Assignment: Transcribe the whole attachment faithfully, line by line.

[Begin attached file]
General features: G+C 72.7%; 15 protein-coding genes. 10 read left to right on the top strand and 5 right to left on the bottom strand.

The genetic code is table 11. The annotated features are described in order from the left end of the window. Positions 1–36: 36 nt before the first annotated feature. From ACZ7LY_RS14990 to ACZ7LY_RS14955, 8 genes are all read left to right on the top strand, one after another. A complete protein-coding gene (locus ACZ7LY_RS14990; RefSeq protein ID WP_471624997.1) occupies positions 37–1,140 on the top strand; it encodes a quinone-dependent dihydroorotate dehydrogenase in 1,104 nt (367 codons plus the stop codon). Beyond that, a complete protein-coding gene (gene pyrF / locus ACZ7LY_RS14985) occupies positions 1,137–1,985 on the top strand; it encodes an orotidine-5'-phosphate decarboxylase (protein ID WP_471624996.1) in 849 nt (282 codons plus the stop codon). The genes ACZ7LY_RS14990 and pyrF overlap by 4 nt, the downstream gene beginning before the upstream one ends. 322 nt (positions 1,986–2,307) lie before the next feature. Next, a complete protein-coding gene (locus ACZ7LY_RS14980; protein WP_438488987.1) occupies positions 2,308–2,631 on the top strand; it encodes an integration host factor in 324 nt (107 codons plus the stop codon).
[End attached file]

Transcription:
General features: G+C 72.7%; 15 protein-coding genes. 10 read left to right on the top strand and 5 right to left on the bottom strand.

The genetic code is table 11. The annotated features are described in order from the left end of the window. Positions 1–36: 36 nt before the first annotated feature. From ACZ7LY_RS14990 to ACZ7LY_RS14955, 8 genes are all read left to right on the top strand, one after another. A complete protein-coding gene (locus ACZ7LY_RS14990; RefSeq protein ID WP_471624997.1) occupies positions 37–1,140 on the top strand; it encodes a quinone-dependent dihydroorotate dehydrogenase in 1,104 nt (367 codons plus the stop codon). Beyond that, a complete protein-coding gene (gene pyrF / locus ACZ7LY_RS14985) occupies positions 1,137–1,985 on the top strand; it encodes an orotidine-5'-phosphate decarboxylase (protein ID WP_471624996.1) in 849 nt (282 codons plus the stop codon). The genes ACZ7LY_RS14990 and pyrF overlap by 4 nt, the downstream gene beginning before the upstream one ends. 322 nt (positions 1,986–2,307) lie before the next feature. Next, a complete protein-coding gene (locus ACZ7LY_RS14980; protein WP_438488987.1) occupies positions 2,308–2,631 on the top strand; it encodes an integration host factor in 324 nt (107 codons plus the stop codon).